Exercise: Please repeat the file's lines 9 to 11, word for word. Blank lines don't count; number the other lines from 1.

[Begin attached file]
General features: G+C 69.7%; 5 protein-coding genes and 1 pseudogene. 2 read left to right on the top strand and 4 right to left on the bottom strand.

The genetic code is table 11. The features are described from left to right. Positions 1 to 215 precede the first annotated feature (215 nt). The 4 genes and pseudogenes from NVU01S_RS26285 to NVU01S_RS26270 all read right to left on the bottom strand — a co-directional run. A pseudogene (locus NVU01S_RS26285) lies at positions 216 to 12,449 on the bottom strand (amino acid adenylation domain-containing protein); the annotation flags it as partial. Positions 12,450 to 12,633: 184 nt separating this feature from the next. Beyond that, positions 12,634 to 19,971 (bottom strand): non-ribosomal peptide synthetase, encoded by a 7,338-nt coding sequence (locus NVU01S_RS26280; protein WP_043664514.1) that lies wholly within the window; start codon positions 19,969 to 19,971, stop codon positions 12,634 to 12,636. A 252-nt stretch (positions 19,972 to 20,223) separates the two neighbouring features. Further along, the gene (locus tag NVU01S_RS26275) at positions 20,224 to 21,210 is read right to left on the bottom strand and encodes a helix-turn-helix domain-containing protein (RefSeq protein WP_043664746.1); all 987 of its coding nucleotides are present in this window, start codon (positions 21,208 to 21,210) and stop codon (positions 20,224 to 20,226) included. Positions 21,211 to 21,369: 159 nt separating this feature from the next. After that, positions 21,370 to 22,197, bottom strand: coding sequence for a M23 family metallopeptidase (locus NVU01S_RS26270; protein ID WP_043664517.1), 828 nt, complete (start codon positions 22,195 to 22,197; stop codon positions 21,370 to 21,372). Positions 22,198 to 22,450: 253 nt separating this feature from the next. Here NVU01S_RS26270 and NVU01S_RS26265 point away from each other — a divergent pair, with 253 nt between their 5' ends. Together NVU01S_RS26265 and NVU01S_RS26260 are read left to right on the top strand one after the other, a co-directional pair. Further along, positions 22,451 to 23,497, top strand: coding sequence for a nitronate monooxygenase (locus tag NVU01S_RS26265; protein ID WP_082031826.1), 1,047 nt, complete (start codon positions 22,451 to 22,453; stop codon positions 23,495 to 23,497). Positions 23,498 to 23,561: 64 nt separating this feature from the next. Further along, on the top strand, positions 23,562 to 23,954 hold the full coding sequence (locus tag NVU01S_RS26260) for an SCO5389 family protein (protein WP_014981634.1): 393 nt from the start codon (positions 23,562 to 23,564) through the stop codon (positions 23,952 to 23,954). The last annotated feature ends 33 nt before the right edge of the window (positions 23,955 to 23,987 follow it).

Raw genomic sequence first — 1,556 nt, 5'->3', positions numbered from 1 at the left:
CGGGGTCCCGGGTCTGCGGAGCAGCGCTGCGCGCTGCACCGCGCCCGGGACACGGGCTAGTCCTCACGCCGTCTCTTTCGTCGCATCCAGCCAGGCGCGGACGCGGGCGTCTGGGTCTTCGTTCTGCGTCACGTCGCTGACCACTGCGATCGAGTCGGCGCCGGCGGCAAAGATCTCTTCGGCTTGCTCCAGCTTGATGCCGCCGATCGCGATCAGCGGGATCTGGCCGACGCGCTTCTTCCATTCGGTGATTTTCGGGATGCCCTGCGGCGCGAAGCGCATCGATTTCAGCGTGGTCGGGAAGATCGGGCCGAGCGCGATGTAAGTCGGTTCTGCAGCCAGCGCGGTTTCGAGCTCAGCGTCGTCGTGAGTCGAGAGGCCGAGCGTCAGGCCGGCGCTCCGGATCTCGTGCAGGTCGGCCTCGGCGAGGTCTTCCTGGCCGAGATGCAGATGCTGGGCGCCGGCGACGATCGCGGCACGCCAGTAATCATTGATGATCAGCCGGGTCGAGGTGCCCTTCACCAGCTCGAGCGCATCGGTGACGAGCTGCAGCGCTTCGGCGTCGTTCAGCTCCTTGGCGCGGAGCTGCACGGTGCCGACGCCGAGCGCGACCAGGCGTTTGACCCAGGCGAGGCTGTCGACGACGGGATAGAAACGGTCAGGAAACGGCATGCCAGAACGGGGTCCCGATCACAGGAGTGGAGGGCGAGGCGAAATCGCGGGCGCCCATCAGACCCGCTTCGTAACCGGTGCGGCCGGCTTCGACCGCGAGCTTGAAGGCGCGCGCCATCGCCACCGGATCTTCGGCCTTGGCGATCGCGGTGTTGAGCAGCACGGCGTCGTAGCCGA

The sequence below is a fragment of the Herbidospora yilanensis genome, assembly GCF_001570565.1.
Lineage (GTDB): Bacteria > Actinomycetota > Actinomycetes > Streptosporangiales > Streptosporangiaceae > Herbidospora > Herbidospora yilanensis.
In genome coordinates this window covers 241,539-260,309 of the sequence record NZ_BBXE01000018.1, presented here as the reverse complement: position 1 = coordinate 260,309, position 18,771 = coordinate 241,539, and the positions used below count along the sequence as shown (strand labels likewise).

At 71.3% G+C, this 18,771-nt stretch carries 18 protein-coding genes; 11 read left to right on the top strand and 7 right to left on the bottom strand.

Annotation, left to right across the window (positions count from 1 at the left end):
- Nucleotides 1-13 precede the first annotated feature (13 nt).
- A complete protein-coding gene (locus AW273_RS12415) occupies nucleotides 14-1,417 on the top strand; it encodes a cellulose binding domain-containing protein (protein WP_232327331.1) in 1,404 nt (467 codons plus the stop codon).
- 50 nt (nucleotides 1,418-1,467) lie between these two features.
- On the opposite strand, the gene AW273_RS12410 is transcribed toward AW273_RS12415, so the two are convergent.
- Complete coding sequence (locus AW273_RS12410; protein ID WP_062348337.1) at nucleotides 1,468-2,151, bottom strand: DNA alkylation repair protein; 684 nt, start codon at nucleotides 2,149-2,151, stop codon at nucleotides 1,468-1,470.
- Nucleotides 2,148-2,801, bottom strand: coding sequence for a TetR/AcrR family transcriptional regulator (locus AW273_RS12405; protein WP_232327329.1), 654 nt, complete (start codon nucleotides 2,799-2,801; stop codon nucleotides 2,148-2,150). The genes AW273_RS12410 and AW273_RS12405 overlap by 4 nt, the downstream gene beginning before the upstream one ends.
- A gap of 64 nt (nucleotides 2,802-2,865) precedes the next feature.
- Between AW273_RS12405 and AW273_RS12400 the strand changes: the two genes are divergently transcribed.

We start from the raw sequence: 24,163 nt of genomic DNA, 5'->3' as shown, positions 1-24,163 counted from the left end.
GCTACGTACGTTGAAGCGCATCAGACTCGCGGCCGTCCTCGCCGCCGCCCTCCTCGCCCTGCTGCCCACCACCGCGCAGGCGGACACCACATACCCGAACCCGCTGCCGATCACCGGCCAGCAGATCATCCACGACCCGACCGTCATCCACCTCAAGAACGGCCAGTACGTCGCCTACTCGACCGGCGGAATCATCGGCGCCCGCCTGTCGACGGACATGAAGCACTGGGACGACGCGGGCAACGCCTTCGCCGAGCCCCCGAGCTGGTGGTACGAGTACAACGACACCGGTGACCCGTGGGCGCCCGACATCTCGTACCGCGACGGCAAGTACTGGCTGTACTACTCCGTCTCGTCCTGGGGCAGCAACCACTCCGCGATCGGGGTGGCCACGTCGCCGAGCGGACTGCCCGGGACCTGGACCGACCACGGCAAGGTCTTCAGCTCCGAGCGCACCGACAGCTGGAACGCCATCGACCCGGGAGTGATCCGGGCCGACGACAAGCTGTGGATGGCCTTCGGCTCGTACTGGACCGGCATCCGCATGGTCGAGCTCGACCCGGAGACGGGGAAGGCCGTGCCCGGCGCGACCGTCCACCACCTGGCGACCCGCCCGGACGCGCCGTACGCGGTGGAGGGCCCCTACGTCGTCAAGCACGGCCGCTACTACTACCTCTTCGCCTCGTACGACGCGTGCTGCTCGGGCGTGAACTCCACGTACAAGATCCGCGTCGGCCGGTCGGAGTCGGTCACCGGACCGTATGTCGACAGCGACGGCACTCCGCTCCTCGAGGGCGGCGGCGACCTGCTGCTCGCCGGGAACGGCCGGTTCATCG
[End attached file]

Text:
Annotation, left to right across the window (positions count from 1 at the left end):
- Nucleotides 1-13 precede the first annotated feature (13 nt).
- A complete protein-coding gene (locus AW273_RS12415) occupies nucleotides 14-1,417 on the top strand; it encodes a cellulose binding domain-containing protein (protein WP_232327331.1) in 1,404 nt (467 codons plus the stop codon).